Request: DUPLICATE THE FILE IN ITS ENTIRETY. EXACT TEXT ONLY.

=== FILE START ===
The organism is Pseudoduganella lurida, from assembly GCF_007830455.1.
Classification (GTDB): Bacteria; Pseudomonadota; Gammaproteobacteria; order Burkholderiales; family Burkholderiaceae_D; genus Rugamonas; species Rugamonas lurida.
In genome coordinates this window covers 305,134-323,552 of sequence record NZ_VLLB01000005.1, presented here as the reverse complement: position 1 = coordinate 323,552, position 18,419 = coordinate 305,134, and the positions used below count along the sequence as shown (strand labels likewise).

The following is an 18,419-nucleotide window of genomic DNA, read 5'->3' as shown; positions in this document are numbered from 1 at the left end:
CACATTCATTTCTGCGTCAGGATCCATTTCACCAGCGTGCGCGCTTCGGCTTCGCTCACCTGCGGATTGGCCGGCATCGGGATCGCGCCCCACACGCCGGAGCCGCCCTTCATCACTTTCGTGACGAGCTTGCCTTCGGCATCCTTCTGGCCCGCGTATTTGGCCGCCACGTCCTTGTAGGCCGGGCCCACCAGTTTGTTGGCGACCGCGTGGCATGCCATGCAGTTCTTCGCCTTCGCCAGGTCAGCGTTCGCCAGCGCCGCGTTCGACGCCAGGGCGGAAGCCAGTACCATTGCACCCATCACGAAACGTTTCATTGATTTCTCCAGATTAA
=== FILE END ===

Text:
The organism is Pseudoduganella lurida, from assembly GCF_007830455.1.
Classification (GTDB): Bacteria; Pseudomonadota; Gammaproteobacteria; order Burkholderiales; family Burkholderiaceae_D; genus Rugamonas; species Rugamonas lurida.
In genome coordinates this window covers 305,134-323,552 of sequence record NZ_VLLB01000005.1, presented here as the reverse complement: position 1 = coordinate 323,552, position 18,419 = coordinate 305,134, and the positions used below count along the sequence as shown (strand labels likewise).

The following is an 18,419-nucleotide window of genomic DNA, read 5'->3' as shown; positions in this document are numbered from 1 at the left end:
CACATTCATTTCTGCGTCAGGATCCATTTCACCAGCGTGCGCGCTTCGGCTTCGCTCACCTGCGGATTGGCCGGCATCGGGATCGCGCCCCACACGCCGGAGCCGCCCTTCATCACTTTCGTGACGAGCTTGCCTTCGGCATCCTTCTGGCCCGCGTATTTGGCCGCCACGTCCTTGTAGGCCGGGCCCACCAGTTTGTTGGCGACCGCGTGGCATGCCATGCAGTTCTTCGCCTTCGCCAGGTCAGCGTTCGCCAGCGCCGCGTTCGACGCCAGGGCGGAAGCCAGTACCATTGCACCCATCACGAAACGTTTCATTGATTTCTCCAGATTAA